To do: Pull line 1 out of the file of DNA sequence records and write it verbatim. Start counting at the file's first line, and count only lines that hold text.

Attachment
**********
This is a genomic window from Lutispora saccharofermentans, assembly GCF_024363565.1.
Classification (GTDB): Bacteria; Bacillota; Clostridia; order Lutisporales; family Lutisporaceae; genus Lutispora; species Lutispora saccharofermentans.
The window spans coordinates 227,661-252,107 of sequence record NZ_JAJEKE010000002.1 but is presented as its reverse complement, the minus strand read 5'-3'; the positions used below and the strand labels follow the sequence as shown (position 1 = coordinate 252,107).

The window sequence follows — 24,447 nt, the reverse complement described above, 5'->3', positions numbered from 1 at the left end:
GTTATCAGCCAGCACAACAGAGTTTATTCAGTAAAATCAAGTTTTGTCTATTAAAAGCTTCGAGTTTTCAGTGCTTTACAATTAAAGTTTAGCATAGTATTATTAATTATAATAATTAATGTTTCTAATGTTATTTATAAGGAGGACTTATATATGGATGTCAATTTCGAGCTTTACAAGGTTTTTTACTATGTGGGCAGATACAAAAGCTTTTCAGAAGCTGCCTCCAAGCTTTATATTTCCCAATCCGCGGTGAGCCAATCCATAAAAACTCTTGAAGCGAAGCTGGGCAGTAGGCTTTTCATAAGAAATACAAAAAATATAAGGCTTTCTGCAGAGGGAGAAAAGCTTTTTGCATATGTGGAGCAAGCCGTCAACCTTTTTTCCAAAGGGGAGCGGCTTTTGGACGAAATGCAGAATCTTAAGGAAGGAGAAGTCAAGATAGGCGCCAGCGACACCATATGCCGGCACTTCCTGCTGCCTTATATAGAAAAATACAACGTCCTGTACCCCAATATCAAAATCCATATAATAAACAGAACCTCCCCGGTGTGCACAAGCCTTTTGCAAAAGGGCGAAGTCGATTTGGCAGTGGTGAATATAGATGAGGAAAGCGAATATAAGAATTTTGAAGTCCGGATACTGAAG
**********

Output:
This is a genomic window from Lutispora saccharofermentans, assembly GCF_024363565.1.